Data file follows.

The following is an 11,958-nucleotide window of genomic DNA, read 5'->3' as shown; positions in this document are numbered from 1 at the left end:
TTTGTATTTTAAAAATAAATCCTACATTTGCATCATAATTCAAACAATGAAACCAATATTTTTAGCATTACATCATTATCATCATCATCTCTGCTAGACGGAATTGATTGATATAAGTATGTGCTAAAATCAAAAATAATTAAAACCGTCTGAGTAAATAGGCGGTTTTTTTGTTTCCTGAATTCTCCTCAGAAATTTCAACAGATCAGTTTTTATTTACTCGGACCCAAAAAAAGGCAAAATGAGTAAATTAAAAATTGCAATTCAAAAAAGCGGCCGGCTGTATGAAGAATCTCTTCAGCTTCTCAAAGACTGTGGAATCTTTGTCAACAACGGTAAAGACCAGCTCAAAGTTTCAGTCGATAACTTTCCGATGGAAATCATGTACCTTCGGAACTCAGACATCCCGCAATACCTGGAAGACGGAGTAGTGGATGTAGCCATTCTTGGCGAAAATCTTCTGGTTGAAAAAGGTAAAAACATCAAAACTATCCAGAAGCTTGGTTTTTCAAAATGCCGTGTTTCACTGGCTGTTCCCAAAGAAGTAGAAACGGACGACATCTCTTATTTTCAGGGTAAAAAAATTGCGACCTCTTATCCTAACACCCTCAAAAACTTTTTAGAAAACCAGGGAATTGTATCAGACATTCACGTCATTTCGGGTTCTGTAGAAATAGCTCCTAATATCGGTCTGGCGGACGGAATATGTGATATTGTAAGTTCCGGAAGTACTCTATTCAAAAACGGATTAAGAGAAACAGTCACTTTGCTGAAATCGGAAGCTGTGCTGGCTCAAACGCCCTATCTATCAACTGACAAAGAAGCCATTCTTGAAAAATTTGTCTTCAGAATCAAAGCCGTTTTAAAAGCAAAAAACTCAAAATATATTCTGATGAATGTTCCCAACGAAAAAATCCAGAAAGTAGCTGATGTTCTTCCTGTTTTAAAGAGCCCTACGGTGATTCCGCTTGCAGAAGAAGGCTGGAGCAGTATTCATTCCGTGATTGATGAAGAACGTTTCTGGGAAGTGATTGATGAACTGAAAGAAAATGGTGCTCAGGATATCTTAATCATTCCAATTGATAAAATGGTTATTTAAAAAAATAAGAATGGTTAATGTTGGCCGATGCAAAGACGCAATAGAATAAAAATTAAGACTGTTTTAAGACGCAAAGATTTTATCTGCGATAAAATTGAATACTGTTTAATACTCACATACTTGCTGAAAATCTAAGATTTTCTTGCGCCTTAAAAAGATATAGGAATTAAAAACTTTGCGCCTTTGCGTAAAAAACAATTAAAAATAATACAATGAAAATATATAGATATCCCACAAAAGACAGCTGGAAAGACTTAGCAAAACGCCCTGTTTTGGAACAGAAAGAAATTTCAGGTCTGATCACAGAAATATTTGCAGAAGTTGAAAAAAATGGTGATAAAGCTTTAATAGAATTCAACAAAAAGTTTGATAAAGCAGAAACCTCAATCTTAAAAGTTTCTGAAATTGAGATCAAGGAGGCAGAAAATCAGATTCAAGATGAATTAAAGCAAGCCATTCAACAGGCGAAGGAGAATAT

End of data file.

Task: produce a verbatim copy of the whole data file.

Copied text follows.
The following is an 11,958-nucleotide window of genomic DNA, read 5'->3' as shown; positions in this document are numbered from 1 at the left end:
TTTGTATTTTAAAAATAAATCCTACATTTGCATCATAATTCAAACAATGAAACCAATATTTTTAGCATTACATCATTATCATCATCATCTCTGCTAGACGGAATTGATTGATATAAGTATGTGCTAAAATCAAAAATAATTAAAACCGTCTGAGTAAATAGGCGGTTTTTTTGTTTCCTGAATTCTCCTCAGAAATTTCAACAGATCAGTTTTTATTTACTCGGACCCAAAAAAAGGCAAAATGAGTAAATTAAAAATTGCAATTCAAAAAAGCGGCCGGCTGTATGAAGAATCTCTTCAGCTTCTCAAAGACTGTGGAATCTTTGTCAACAACGGTAAAGACCAGCTCAAAGTTTCAGTCGATAACTTTCCGATGGAAATCATGTACCTTCGGAACTCAGACATCCCGCAATACCTGGAAGACGGAGTAGTGGATGTAGCCATTCTTGGCGAAAATCTTCTGGTTGAAAAAGGTAAAAACATCAAAACTATCCAGAAGCTTGGTTTTTCAAAATGCCGTGTTTCACTGGCTGTTCCCAAAGAAGTAGAAACGGACGACATCTCTTATTTTCAGGGTAAAAAAATTGCGACCTCTTATCCTAACACCCTCAAAAACTTTTTAGAAAACCAGGGAATTGTATCAGACATTCACGTCATTTCGGGTTCTGTAGAAATAGCTCCTAATATCGGTCTGGCGGACGGAATATGTGATATTGTAAGTTCCGGAAGTACTCTATTCAAAAACGGATTAAGAGAAACAGTCACTTTGCTGAAATCGGAAGCTGTGCTGGCTCAAACGCCCTATCTATCAACTGACAAAGAAGCCATTCTTGAAAAATTTGTCTTCAGAATCAAAGCCGTTTTAAAAGCAAAAAACTCAAAATATATTCTGATGAATGTTCCCAACGAAAAAATCCAGAAAGTAGCTGATGTTCTTCCTGTTTTAAAGAGCCCTACGGTGATTCCGCTTGCAGAAGAAGGCTGGAGCAGTATTCATTCCGTGATTGATGAAGAACGTTTCTGGGAAGTGATTGATGAACTGAAAGAAAATGGTGCTCAGGATATCTTAATCATTCCAATTGATAAAATGGTTATTTAAAAAAATAAGAATGGTTAATGTTGGCCGATGCAAAGACGCAATAGAATAAAAATTAAGACTGTTTTAAGACGCAAAGATTTTATCTGCGATAAAATTGAATACTGTTTAATACTCACATACTTGCTGAAAATCTAAGATTTTCTTGCGCCTTAAAAAGATATAGGAATTAAAAACTTTGCGCCTTTGCGTAAAAAACAATTAAAAATAATACAATGAAAATATATAGATATCCCACAAAAGACAGCTGGAAAGACTTAGCAAAACGCCCTGTTTTGGAACAGAAAGAAATTTCAGGTCTGATCACAGAAATATTTGCAGAAGTTGAAAAAAATGGTGATAAAGCTTTAATAGAATTCAACAAAAAGTTTGATAAAGCAGAAACCTCAATCTTAAAAGTTTCTGAAATTGAGATCAAGGAGGCAGAAAATCAGATTCAAGATGAATTAAAGCAAGCCATTCAACAGGCGAAGGAGAATAT